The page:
This is the text accompanying this exhibit:

Uncle is, rightly, very proud of the 144 drinking fountains he generously erected for trhe dwarfs in Lion Tower when he first became rich. Since then he has been a great benefactor to the people of Homeward - but this gift, being his first, will always have a special place in his heart.

They are very fine. Made in marble, each one is carved with an elephant's head from which water gushes.

At one time the fountains, sadly, fell into disuse. The dwarfs stopped using them.

It was discovered that a Mister Goatsby, friend of the Badfort Crowd, had been poisoning the water with Wizard Snipehazer's vinegar.

Wednesday, 4 November 2009

Maharaja at the V&A

Maharaja: The Opening Night from Victoria and Albert Museum on Vimeo.

Recently, I went along to the opening night of the Maharaja exhibition at the V&A.

It is a showcase for the wealth of the Indian Royal Court - thrones, gem-encrusted weapons, a Rolls Royce...all very nice but not a patch on the riches of Homeward.

Take for example the Maharaja of Patiala, whom we see in a film of his birthday celebrations in 1940 wearing the Patiala necklace, re-set for his family between 1925 and 1928 by Cartier. The second largest commission ever filled by the Parisian jewellers, (the first being an item I designed for myself) it consists of five strands of huge diamonds, with the light yellow 234.61 caret De Beers diamond as its central pendant. The whole thing hangs over the birthday boy’s tunic like a glittering breast plate. The necklace is a wonder of natural beauty and supreme craftsmanship but not, somehow, an object for aesthetic contemplation.

Just so much bling, really. Thank God I’m not an elephant who looks vulgar in diamonds!

Needless to say they did not seem inclined to interview me for the above video - clearly they were very embarrassed about the life sized model of an elephant draped in silver necklaces in the first gallery.

To add insult to injury a, clearly, not very bright super model was interviewed and was surprised that a mere elephant would be wearing jewellery!

Only proving that elephantism still exists today.

The guests quaffed their champagne ignoring the 'elephant' in the room. For let it not been forgotten that the days of elephant slavery are, in reality, not long over.

Elephants were only allowed to wear jewellery to dazzle the populace, to bludgeon their senses and win their affections. Look at the enormous throne they were forced to carry!

I shed a tear looking at an image of my ancestors being forced to fight for the sport of humans.

Now I’m going to say something that’s going to get me in a lot of trouble.

Remarkable as all this is, it must be remembered that the best art was created for the Maharajas by elephants. Indian craftsman did not have the skills or imaginative vision of their Elephant counterparts.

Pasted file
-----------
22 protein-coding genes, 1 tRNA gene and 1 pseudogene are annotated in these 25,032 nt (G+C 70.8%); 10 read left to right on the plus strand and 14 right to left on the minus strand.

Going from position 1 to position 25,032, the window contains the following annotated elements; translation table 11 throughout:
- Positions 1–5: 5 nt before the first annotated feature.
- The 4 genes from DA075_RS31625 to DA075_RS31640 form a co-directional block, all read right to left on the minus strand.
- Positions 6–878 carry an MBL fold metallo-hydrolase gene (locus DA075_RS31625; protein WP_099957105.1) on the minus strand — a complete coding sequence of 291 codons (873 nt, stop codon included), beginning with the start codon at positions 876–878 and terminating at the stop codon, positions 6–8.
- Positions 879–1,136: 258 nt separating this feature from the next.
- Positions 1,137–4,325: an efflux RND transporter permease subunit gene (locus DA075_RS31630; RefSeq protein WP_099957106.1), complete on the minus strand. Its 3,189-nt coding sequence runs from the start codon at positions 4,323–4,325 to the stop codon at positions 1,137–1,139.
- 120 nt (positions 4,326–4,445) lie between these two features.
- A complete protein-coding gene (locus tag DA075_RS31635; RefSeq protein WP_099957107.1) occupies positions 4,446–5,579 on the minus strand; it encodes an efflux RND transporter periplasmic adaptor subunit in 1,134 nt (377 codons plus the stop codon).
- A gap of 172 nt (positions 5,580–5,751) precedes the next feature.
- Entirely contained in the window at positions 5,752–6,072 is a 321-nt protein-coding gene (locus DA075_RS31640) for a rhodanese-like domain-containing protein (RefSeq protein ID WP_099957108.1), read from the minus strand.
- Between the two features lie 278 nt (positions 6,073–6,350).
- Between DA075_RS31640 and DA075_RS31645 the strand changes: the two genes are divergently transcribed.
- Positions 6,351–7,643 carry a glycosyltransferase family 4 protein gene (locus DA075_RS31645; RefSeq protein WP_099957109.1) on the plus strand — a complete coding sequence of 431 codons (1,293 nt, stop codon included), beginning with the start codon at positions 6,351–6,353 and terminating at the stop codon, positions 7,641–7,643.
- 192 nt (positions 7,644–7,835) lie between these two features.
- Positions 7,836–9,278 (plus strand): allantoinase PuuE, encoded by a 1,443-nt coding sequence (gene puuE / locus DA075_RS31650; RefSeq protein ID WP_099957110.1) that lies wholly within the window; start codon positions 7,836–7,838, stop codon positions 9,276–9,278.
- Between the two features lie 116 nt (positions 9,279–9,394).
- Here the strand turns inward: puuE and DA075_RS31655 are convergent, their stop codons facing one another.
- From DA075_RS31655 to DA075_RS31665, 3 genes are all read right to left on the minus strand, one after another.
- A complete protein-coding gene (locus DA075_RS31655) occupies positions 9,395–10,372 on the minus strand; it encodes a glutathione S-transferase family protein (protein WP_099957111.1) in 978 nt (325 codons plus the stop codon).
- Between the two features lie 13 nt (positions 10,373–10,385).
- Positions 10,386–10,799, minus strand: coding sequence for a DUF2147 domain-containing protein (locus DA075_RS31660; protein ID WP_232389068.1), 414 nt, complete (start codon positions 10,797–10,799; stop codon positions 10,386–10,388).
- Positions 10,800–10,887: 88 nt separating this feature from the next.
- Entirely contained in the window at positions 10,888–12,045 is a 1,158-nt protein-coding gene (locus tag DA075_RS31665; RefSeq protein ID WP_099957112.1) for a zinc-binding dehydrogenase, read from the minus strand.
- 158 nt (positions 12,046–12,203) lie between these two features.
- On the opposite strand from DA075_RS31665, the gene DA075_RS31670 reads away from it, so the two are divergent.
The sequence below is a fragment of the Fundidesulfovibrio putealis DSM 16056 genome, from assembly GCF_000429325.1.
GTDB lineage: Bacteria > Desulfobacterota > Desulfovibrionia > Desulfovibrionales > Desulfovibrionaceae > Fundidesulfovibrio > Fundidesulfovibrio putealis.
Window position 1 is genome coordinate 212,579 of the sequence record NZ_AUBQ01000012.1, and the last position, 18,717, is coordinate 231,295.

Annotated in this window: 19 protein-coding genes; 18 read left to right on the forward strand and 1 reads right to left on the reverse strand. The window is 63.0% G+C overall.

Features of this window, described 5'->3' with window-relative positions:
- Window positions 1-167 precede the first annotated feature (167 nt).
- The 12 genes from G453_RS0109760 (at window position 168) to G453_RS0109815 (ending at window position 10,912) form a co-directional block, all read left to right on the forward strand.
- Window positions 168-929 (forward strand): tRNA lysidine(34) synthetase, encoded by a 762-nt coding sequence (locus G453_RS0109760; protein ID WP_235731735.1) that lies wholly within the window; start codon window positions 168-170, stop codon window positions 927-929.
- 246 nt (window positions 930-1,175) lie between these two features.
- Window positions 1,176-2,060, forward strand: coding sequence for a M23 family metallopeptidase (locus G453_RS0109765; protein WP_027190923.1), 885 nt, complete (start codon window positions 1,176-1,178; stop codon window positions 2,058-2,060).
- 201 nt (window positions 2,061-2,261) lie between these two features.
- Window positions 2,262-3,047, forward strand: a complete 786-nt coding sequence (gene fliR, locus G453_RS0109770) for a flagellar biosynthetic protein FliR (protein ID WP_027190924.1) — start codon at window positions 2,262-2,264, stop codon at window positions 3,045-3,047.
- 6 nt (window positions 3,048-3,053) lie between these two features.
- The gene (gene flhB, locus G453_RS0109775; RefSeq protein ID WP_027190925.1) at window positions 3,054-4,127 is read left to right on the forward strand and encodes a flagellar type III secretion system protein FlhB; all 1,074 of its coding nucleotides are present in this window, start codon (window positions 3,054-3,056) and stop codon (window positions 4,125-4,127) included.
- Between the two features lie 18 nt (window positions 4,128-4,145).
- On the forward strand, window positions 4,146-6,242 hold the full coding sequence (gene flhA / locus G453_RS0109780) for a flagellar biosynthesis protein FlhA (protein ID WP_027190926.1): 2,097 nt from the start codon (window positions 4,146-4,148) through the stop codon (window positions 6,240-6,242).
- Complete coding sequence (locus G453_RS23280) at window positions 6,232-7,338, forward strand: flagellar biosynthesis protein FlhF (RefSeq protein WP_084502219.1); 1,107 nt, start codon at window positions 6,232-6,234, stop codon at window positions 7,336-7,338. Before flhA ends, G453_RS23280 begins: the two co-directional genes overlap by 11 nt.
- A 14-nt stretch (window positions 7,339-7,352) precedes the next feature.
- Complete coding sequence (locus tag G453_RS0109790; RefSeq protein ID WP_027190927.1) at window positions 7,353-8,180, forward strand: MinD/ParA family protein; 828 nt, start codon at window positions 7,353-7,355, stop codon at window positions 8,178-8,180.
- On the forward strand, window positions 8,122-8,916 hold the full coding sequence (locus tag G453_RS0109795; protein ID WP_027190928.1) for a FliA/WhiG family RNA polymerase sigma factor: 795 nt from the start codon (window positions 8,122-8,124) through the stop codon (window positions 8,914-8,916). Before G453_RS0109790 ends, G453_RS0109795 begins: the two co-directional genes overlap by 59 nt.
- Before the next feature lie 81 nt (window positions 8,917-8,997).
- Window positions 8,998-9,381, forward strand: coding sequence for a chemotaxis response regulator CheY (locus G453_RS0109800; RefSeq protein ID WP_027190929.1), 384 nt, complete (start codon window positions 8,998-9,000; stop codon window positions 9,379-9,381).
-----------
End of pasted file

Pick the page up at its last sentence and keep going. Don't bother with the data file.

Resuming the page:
The interviewer avoided me as he could see my mounting fury at the way my ancestors role had been portrayed!

I was about to storm out when the curator bounded up to me apologising profusely!

She begged me to allow them to put on an exhibition of the wealth of Homeward - her timing could not have been worse. I am always being asked to display the wonderful artifacts of my home and the exhibition had hardly put me in the mood to acquiesce to her desperate request. She remarked, however, on the fact that the Maharaja exhibition would pale in comparison to my own riches - which is of course true.

I have always had a place in my heart for the plucky poor people of Britain - and I felt at this time, when they are particularly poor, it might cheer them up to see some of the jewels in my crown.

So, I have agreed. Over the coming weeks I shall reveal to you some of the lovely paintings, photography, architecture, textiles and dress, jewellery, jewelled objects, metalwork and furniture that make up my home and that will be included in the exhibition.

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Sunday, 1 November 2009

He is not Heavy, he is My Brother

I feel I have to respond to this inflammatory missive, criticising my brother Rudolph, on Mister Hateman's blog.

His welfare is of my concern, no burden is he to bear. There is some truth that in his youthful, and misguided days, he was a big-game hunter.

However, he has distanced himself from his difficult past and I am proud to call him my brother - even though the stories of his adventures do get somewhat boring.

He now helps people with their everyday problems of surviving in the wilderness. I know, for a fact, that Ray Mears owes his career to Rudolphs kind mentoring.

He is looked up to, by many, for his conservation work and rehabilitation of wild animals.

Some of them, particularly tigers, are quite wild - often furious when caught by him.

But he soon turns them into exemplary citizens who become a credit to my domain of Homeward.

I can also say, for certain, that he has never shot a baboon.